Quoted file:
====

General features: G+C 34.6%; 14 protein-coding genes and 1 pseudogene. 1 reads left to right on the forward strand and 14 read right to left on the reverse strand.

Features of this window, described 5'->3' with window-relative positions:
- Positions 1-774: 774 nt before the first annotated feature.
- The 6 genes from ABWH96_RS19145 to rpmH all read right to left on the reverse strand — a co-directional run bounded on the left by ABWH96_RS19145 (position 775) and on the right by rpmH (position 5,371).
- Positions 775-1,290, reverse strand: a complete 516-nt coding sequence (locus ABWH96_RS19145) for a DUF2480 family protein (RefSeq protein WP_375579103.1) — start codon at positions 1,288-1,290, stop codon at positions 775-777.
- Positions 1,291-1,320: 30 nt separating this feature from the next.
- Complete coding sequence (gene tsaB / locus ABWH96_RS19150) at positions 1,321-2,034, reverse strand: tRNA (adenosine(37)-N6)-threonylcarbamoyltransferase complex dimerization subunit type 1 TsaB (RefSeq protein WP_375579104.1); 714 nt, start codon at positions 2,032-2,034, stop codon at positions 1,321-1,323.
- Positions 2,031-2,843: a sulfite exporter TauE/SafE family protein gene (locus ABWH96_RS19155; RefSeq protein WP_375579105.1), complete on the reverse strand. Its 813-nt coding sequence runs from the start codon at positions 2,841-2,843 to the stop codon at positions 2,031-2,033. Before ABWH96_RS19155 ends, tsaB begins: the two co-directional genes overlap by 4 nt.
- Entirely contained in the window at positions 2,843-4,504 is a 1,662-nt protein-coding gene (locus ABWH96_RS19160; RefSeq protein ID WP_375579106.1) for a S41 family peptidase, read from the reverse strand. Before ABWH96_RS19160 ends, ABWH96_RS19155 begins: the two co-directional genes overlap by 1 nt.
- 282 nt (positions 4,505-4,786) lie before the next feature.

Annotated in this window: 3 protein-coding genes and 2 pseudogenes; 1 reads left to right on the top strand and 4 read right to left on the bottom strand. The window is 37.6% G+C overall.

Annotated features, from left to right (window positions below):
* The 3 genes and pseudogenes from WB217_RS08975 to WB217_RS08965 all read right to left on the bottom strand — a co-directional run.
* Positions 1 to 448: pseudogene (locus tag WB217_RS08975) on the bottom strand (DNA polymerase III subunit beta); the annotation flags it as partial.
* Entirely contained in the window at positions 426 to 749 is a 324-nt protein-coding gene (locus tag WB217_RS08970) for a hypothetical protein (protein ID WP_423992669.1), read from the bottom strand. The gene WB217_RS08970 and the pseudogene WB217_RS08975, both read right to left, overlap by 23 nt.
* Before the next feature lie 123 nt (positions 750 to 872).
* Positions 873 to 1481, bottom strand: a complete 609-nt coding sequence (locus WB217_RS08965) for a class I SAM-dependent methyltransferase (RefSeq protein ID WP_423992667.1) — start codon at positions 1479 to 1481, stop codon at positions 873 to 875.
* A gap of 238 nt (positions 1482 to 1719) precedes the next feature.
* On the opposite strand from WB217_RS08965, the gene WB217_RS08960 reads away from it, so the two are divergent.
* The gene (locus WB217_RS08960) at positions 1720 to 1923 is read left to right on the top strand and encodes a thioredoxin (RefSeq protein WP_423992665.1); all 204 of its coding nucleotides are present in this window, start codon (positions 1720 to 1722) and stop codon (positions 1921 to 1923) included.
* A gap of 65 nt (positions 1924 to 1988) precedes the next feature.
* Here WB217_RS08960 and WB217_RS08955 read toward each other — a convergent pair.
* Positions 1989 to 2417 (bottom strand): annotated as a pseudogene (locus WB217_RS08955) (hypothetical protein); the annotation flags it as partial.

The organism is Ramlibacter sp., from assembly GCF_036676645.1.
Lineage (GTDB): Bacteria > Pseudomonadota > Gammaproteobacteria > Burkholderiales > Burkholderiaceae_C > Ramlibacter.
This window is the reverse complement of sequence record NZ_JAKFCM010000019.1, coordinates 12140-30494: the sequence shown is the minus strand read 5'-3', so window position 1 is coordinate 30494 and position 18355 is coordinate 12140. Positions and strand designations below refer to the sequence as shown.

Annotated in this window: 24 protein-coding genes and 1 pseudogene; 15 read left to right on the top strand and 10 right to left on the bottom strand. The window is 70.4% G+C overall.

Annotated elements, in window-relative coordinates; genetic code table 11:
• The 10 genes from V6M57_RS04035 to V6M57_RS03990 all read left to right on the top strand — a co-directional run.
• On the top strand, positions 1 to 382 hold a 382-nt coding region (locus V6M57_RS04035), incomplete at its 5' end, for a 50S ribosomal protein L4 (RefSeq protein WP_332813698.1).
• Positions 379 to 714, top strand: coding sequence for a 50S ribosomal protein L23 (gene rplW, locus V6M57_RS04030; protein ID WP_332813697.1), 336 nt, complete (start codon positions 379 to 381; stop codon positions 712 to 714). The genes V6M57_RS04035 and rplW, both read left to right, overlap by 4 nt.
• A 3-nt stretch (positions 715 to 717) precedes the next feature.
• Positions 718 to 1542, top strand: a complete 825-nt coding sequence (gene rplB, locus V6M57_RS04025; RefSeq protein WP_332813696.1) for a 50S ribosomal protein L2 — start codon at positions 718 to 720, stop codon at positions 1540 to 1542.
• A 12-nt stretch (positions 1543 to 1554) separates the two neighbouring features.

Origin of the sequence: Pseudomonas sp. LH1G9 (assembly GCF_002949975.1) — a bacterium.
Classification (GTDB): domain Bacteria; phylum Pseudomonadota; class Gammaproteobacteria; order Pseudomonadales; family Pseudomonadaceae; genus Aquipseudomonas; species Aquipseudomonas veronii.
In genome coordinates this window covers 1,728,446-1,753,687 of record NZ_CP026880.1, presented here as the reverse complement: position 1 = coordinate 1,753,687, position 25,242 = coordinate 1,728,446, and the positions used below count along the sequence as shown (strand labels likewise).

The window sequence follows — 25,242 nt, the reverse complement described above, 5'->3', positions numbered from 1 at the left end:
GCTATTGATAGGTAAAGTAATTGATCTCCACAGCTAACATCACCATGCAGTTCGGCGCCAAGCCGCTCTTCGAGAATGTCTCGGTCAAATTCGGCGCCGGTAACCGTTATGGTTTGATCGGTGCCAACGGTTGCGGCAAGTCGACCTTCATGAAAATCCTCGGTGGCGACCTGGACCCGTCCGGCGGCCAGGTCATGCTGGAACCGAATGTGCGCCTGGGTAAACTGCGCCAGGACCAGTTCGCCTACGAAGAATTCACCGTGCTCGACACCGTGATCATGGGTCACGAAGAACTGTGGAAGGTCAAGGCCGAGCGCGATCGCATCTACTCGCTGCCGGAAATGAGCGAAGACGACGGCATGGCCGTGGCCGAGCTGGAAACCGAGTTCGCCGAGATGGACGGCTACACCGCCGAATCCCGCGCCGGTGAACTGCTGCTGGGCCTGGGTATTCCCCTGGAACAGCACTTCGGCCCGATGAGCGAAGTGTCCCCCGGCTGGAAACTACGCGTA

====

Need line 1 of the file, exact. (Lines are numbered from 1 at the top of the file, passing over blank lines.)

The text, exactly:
General features: G+C 34.6%; 14 protein-coding genes and 1 pseudogene. 1 reads left to right on the forward strand and 14 read right to left on the reverse strand.